What did you study for your master’s thesis?
I have used three different heart muscle cell lines to characterize the phenotype of the disease hypertrophic cardiomyopathy (HCM). The original cell line was derived from skin cells from an HCM patient, which were then used to generate so-called induced pluripotent stem cells (iPSCs). These iPSCs can be differentiated into heart muscle cells (cardiomyocytes). The cardiomyocytes and an added matrix complex can be used to engineer artificial heart tissue. The cell lines I worked with carried different or no mutations (1x naturally generated and 1x artificially inserted) in the gene coding for myosin binding protein C (MYBPC3). I was able to generate heart tissue from these three cell lines and examine their physiological and molecular characteristics. This cell-based model should help to gain a better understanding of the disease. The second part of my master’s thesis aimed to treat HCM on the cellular level by gene therapy.
What is hypertrophic cardiomyopathy, and what are the symptoms?
It is a hereditary disease that is inherited autosomal dominant. The left half of the heart continues to grow because the heart muscle cells are hypertrophic. This can lead to cardiac arrhythmia, hardening of the heart muscle, or, in the worst case, sudden cardiac death. During the "normal" progression of the disease, patients often do not notice that they are sick. They may experience shortness of breath, dizziness, or headaches, but often patients remain asymptomatic, which makes it very difficult to diagnose. The most common diagnostic method to identify myocardium thickening is ultrasound - but this is not always the case.
Figure 1: Comparison of a normal heart (left) and a hypertrophic heart (right). Note the myocardium thickening highlighted in yellow.
How did your discoveries coincide with the clinical picture?
I'm afraid it's very hard to say. We have been able to demonstrate some typical characteristics, but unfortunately the significance is not very high. The model is still very young and very complex. If you look at the results of other laboratories, you come to the conclusion that there is still no clear phenotype for this disease.
How common is HCM?
It is estimated that one person in 200 has HCM. It should be noted that this disease may not always have a genetic origin, but it is by far the most common cause. As for heart disease, it is also the most common disease caused by a genetic defect.
How dangerous is HCM?
The mortality rate is only about 1% per year. The disease often goes undetected, and it usually develops very slowly over the years. If the disease is noticed in old age, it can be effectively treated with medication. A change in lifestyle, such as a healthy diet and more exercise, also has a positive effect. In children and young athletes, this disease can lead to sudden cardiac death more often than in adults. This is due to the physical strain of the athletes, but also, and much more importantly, to the severity of the disease, which influences the course of the disease.
What is the current state of research for HCM?
Many mutations have been linked to the disease, which makes the diagnosis easier. But the mechanism by which this disease occurs is not yet fully understood. This is partly because genetic defects are not limited to just one gene. However, most of the damaged genes that lead to this disease are found in the genes of cardiomyocytes that code for the sarcomere. The most common mutated gene leading to HCM is the MYBPC3 gene, which was also the gene affected in my master’s thesis. It is extremely important for the organization but not for the development of the sarcomere.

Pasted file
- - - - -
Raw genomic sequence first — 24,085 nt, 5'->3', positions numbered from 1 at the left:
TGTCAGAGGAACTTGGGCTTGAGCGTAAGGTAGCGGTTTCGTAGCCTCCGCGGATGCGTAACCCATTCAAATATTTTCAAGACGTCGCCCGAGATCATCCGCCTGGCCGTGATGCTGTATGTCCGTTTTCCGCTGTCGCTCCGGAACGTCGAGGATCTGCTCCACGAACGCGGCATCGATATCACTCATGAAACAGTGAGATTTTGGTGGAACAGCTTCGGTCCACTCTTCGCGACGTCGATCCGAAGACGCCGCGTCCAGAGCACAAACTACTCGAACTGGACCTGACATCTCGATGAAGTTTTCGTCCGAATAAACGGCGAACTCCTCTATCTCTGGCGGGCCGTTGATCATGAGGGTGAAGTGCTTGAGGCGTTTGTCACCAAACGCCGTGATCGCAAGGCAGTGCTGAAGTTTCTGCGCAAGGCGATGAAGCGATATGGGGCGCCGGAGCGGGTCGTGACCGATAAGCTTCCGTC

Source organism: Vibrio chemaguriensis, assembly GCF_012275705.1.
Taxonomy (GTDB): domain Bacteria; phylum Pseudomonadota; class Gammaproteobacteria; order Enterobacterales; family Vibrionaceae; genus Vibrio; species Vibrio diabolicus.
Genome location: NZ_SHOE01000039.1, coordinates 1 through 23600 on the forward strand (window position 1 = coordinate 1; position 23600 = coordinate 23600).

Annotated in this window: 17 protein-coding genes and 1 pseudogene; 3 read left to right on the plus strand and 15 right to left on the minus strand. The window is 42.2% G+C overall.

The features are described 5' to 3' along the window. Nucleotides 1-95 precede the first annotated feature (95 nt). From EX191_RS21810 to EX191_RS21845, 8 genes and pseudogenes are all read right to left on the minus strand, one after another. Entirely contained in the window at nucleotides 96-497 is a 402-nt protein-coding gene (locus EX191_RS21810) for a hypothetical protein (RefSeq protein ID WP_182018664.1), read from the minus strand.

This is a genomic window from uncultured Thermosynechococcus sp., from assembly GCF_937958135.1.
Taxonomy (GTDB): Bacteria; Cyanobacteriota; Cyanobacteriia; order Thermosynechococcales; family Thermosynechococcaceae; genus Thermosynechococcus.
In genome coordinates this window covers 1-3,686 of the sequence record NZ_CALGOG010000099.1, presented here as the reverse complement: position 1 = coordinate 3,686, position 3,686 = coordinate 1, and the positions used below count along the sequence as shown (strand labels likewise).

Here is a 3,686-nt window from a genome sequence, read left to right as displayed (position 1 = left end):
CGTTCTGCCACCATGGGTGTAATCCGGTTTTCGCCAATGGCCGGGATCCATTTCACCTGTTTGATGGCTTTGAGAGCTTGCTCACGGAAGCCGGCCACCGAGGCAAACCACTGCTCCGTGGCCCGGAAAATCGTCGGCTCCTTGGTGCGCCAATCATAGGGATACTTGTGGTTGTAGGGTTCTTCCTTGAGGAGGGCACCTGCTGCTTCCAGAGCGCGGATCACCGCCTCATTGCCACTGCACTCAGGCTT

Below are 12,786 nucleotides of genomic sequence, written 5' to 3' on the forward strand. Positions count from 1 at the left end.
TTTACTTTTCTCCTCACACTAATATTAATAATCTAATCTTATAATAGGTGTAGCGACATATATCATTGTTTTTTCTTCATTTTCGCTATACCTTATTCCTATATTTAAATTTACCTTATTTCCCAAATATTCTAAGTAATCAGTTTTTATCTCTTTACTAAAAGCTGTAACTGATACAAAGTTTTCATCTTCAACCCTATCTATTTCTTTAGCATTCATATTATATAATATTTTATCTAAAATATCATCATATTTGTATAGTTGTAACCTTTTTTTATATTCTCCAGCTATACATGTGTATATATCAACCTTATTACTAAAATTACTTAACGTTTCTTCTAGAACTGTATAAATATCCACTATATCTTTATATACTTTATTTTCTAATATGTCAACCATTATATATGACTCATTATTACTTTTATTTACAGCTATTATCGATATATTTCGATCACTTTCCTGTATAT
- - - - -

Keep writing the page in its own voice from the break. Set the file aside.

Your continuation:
What are the common therapeutic approaches against HCM?
In the worst case, the heart has to be replaced by a transplant. There are also minor surgical procedures, such as installing a small defibrillator/pacer. This is an attempt to stabilize/normalize the heart. The disease can also be treated with drugs that work against heart rhythm disturbances. ACE inhibitors or beta-blockers can also be given.
Figure 2 : Top view (left) and side view (right) of a 3D printed heart in a tissue bath. Scale bar is 0.5 cm. Image used from N. Noor and A. Shapira et al., 2019 under Creative Commons CC-BY license.
How have you tried to treat HCM?
With the help of gene therapy, i.e., the "exchange" of the defective gene. We used viruses that carried a functional protein in their genome. The cardiomyocytes were infected with these viruses, which led to the expression of the "healthy" protein in the cells. We were then able to locate the viral protein. We also found that the healthy full-length protein was inserted at the right place in the cell. Unfortunately, our cells, as well as the tissue strips generated from them, showed no physiological improvement. One of the greatest challenges of gene therapy is to treat only the affected cells (if only one type of cell should be affected) in the living organism. With our specific viruses, we have succeeded in expressing the healthy gene in a cell mixture only in the cardiomyocytes.
You mentioned engineering artificial heart muscle tissues earlier in the interview. Are synthetic hearts being explored for heart transplants today?
In our laboratory, heart muscle tissues strips are usually about 1 cm long and several mm wide. The biggest ones are up to 5x5 cm in size. In 2019, a heart the size of a rabbit heart was produced in Israel using a 3D printer. Unfortunately, it did not beat properly. One problem with their design is that it only consisted of one cell type, not a composition of several cell types like a real heart. For example, pacemaker cells must be generated in a synthetic model.
What are you going to do after your master’s thesis?
I would like to do my PhD in a similar research area.
Good luck and thank you for the interview!